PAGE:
Short Post: Useful Catalog
This index on wikipedia is an excellent catalog of copies of New Testament texts. These valuable papyri are the earliest known copies of New Testament manuscripts.
You may be wondering why I care. I started reading Misquoting Jesus by Bart Ehrman. His whole thesis is that biblical literalism is pointless because we don’t have the original bible — even laying aside that the bible was composed out of a much larger set of Christian texts in the 4th century, AD. In other words, even if the New Testament was the literal truth (also putting aside its contradictions), the closest copies we have to the originals are more than a century more recent than Christ, and only about half of the copies we have predate the compilation of the first set of New Testament books as we know them. The rest are more recent, and the men and women copying the books in ancient times frequently added, changed and removed things.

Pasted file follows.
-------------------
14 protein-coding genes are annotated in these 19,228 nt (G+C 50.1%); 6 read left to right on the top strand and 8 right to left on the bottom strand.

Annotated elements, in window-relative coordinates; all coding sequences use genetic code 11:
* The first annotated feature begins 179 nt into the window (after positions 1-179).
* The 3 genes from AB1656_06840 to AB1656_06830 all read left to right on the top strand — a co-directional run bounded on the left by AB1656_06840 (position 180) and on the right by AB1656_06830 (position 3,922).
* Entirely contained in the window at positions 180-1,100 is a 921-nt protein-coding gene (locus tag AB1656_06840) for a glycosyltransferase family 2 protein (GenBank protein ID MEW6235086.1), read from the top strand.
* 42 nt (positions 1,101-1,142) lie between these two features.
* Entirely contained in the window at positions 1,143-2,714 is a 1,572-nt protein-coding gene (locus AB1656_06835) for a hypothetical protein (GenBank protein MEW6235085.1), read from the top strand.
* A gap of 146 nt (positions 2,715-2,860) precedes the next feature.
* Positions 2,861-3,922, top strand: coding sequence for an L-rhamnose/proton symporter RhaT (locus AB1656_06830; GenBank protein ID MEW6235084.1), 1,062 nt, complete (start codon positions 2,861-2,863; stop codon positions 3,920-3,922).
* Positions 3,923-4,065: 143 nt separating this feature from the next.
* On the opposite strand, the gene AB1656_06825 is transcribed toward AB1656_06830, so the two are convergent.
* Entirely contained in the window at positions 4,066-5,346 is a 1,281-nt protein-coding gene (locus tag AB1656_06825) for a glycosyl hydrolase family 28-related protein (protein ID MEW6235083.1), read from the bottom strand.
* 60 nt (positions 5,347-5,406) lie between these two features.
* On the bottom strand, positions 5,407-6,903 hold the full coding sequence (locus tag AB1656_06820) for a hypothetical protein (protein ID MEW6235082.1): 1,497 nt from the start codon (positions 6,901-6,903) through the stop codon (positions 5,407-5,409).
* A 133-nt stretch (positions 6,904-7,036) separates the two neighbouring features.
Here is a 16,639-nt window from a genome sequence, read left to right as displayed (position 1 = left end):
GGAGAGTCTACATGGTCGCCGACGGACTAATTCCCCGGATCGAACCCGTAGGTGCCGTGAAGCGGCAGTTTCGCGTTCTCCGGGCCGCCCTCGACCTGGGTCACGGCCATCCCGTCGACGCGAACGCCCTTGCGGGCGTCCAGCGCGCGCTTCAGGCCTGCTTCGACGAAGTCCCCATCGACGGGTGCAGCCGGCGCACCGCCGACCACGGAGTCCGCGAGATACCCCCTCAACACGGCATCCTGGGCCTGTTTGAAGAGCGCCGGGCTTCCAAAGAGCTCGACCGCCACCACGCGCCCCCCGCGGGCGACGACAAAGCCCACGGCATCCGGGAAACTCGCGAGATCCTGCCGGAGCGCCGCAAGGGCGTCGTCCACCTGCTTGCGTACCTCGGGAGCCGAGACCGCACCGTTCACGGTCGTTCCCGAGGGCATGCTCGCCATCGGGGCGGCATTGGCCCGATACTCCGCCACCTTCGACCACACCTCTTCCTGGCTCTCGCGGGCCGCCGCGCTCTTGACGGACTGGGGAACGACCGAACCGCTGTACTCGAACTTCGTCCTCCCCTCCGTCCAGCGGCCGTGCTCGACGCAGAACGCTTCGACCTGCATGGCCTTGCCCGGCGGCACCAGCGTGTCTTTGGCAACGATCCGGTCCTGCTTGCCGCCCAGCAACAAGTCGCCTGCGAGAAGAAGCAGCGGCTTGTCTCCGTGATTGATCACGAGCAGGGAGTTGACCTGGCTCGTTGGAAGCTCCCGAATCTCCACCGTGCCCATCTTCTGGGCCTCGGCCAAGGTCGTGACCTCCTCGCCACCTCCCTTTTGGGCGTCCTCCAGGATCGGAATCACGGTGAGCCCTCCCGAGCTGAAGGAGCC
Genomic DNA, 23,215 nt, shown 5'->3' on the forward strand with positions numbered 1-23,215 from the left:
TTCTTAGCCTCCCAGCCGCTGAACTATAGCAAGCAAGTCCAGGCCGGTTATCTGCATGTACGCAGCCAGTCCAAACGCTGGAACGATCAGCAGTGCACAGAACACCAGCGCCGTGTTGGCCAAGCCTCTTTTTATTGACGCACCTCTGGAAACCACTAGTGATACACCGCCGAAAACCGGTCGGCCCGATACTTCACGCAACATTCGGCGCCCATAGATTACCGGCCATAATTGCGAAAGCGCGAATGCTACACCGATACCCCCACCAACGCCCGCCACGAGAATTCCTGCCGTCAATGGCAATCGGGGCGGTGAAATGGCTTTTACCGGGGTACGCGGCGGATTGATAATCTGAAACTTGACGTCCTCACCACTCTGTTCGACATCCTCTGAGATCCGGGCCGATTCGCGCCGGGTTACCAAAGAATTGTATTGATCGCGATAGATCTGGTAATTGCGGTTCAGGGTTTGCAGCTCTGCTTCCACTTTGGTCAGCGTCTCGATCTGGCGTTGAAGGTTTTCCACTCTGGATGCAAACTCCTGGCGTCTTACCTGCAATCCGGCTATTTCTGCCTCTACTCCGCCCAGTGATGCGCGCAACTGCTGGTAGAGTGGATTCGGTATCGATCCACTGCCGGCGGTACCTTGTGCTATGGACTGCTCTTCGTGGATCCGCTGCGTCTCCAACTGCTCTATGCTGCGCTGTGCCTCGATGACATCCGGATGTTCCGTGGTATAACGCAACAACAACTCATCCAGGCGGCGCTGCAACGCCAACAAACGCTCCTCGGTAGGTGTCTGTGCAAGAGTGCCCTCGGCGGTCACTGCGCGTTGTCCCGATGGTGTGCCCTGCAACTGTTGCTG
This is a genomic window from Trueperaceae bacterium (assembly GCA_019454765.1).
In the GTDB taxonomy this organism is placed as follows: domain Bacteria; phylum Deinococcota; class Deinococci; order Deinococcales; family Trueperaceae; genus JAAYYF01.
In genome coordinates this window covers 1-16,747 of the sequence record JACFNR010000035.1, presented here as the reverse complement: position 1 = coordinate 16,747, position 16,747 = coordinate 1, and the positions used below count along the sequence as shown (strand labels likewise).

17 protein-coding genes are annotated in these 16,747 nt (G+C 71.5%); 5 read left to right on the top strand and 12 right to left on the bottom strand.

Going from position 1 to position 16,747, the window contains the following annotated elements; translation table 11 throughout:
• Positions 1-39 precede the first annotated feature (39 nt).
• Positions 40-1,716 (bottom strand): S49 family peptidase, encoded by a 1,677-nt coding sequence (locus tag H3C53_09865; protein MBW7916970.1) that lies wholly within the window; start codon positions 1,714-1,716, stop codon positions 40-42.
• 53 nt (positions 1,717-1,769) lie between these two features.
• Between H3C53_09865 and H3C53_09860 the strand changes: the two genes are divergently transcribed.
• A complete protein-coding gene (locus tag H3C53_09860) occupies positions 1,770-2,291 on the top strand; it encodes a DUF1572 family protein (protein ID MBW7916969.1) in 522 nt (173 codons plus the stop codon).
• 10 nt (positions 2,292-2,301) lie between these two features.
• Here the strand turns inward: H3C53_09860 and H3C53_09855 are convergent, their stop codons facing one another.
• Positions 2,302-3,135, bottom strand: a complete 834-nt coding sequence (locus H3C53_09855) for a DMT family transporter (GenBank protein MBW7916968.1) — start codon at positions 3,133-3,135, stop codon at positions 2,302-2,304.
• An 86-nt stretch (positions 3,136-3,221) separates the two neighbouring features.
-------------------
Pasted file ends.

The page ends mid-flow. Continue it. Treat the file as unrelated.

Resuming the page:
Having a list helps me follow along with my own thoughts. For instance, I find it interesting that we have earlier copies of parts of Revelation than we do of Luke 2 (the Betheleham / manger story). And John was illiterate to start with? No wonder he’s not one of the synoptic gospels. I can draw no conclusions, but it’s interesting. Ideas are a-brewin’.